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Cathy Lewis and Deb Schoene,
Novice Judges - photo by Pam Kadlec

exercise - both physically, and also to teach patience. However, the resulting runs of some of the dogs proved this to be a weak area. Curlee was so hyped-up by the time her turn came, that she trapped her first bird and was a little over anxious in her delivery. The bird was dispatched by Miss Curlee without any outside assistance. On her next two flushes, she was steady. She delivered one to hand and watched another bird fly away.

The Open class was given two land series, with three contacts in each. I think Curlee was even more excited for the second series, but the birds weren't cooperating. On the first flush, the bird only managed to jump up a few feet then land about five feet away. I sent Curlee after the bird. This time it flushed, she sat, and was steady for the missed shot fly away. The next bird did the same thing with a short, low flush. She was steady so I sent her in. She jumped the bird a second time and, once again, it only went a few feet. This was too much for Curlee as the third time she flushed it, the gunner shot and the bird landed only about five yards away. I got her to stop, but with a controlled break. The top dog for both of the upland series in the Open was Samson, who was flawless on his flushes and steadiness.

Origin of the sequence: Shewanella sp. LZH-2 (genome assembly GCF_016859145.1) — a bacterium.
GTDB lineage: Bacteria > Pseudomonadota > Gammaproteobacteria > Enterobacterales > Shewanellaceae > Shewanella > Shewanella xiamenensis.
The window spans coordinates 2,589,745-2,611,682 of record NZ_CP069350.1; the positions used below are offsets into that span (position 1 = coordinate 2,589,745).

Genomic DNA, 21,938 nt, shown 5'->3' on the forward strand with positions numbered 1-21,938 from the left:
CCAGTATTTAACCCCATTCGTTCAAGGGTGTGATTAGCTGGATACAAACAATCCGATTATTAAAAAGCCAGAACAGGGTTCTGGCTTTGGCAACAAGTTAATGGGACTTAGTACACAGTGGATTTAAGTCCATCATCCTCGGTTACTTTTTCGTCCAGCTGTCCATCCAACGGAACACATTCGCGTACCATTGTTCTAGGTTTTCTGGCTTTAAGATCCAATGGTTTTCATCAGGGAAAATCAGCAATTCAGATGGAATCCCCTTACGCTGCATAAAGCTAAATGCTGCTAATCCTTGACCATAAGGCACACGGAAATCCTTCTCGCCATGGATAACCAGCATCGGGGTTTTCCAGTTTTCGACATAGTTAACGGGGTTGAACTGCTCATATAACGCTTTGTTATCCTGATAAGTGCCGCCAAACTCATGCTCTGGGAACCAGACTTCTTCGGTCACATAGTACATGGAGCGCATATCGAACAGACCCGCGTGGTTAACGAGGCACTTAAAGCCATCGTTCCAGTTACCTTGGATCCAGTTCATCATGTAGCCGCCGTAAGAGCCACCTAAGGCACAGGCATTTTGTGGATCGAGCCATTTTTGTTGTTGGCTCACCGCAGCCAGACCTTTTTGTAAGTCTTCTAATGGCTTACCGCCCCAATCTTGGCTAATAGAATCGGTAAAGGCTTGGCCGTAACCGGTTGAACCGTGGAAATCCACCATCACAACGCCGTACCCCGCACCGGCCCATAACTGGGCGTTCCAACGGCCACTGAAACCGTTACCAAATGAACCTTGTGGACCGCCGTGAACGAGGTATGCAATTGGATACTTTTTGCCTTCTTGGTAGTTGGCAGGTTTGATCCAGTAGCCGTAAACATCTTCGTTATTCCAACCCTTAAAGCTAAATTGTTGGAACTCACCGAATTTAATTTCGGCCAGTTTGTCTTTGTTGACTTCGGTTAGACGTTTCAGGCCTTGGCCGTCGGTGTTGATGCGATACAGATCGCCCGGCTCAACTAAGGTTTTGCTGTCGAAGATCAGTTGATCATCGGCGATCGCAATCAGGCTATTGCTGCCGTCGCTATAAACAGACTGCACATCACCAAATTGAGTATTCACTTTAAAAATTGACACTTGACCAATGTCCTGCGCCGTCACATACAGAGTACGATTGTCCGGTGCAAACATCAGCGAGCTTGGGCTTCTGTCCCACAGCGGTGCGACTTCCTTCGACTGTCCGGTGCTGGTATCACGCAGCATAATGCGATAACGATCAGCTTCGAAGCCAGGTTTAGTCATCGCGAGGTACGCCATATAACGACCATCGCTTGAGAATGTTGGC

Novice dog, Just Ducky's First Edition
"Edy" bringing back a chukar
photo by Pam Kadlec

Overall, the dog work was good in the upper classes - with steady to the flush being the main issue needing work. The Novice dogs showed promise for next year's hunt test. Most of the dogs would quarter naturally, only needing some direction from their owners in order to figure out the game. A little control on the fly-aways wouldn't hurt, either.

Billy Moxley, one of the gunners for the weekend, used one of his Labrador retrievers on Sunday morning to break the ice in the pond for the water double. This enabled all of the dogs to run the same test without the first one or two being disadvantaged by having to break ice. The test for the Open class was a double with an honor. The memory bird was about 60 yards across the pond. A live flyer landed about 40 yards out. Most of the dogs were reluctant to return to the water on the double retrieve. Who could blame them? Curlee was the only Open dog who aced the water double without handling. Since the focus was on the upland work, if a dog completed the water test, he or she earned a ribbon. Unfortunately, some of the top dogs in each class were eliminated due to their refusal to complete the water test. Most of the dogs in the top two classes have UKC Hunting Retriever or Hunting Retriever Champion titles, so that icy water definitely was a factor.

Water Double - photo by Pam Kadlec

The feedback from the participants was all positive. They loved the seminar by Ray Cacchio and the Society is talking about having Ray back for a three-day seminar next year. Thirty-two dogs competed and while most were from South Carolina, North Carolina and Georgia, others came from as far as Florida, Wisconsin, Texas and Alabama. The grounds at H. Cooper Black Recreational Area were more than adequate and there are plans to cultivate some areas for better cover for upland testing. Two of the Hunt test committee members, Patty Labbe and Karen Solis, provided excellent hot meals for all three days. This was appreciated more than they will ever know. The cold days and biting wind was forgotten for awhile as hot chilli and hot cocoa warmed everyone from the inside out.

As this was the Society's first attempt at an upland test, there were mistakes made and amendments to the rules to be

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